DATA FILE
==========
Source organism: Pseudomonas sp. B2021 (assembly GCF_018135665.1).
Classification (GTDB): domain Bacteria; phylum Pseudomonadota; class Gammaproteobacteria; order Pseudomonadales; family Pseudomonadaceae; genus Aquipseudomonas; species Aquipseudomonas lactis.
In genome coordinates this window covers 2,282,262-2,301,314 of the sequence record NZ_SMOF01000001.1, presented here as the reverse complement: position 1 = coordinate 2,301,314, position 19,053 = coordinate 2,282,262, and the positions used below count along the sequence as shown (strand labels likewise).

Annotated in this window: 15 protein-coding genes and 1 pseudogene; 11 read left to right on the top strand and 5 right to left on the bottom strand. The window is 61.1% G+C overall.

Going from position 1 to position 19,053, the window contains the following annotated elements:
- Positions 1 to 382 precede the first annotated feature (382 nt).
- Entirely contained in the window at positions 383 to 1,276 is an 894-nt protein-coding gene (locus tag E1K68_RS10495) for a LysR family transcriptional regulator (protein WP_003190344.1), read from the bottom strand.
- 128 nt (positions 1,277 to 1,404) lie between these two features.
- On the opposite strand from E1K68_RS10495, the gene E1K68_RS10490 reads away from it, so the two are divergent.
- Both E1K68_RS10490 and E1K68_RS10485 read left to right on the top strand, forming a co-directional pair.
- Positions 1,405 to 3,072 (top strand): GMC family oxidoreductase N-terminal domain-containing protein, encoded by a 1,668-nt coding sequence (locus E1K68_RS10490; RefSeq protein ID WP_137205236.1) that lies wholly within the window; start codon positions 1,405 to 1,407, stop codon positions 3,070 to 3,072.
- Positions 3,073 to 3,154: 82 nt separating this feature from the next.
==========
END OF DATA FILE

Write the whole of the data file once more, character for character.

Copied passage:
Source organism: Pseudomonas sp. B2021 (assembly GCF_018135665.1).
Classification (GTDB): domain Bacteria; phylum Pseudomonadota; class Gammaproteobacteria; order Pseudomonadales; family Pseudomonadaceae; genus Aquipseudomonas; species Aquipseudomonas lactis.
In genome coordinates this window covers 2,282,262-2,301,314 of the sequence record NZ_SMOF01000001.1, presented here as the reverse complement: position 1 = coordinate 2,301,314, position 19,053 = coordinate 2,282,262, and the positions used below count along the sequence as shown (strand labels likewise).

Annotated in this window: 15 protein-coding genes and 1 pseudogene; 11 read left to right on the top strand and 5 right to left on the bottom strand. The window is 61.1% G+C overall.

Going from position 1 to position 19,053, the window contains the following annotated elements:
- Positions 1 to 382 precede the first annotated feature (382 nt).
- Entirely contained in the window at positions 383 to 1,276 is an 894-nt protein-coding gene (locus tag E1K68_RS10495) for a LysR family transcriptional regulator (protein WP_003190344.1), read from the bottom strand.
- 128 nt (positions 1,277 to 1,404) lie between these two features.
- On the opposite strand from E1K68_RS10495, the gene E1K68_RS10490 reads away from it, so the two are divergent.
- Both E1K68_RS10490 and E1K68_RS10485 read left to right on the top strand, forming a co-directional pair.
- Positions 1,405 to 3,072 (top strand): GMC family oxidoreductase N-terminal domain-containing protein, encoded by a 1,668-nt coding sequence (locus E1K68_RS10490; RefSeq protein ID WP_137205236.1) that lies wholly within the window; start codon positions 1,405 to 1,407, stop codon positions 3,070 to 3,072.
- Positions 3,073 to 3,154: 82 nt separating this feature from the next.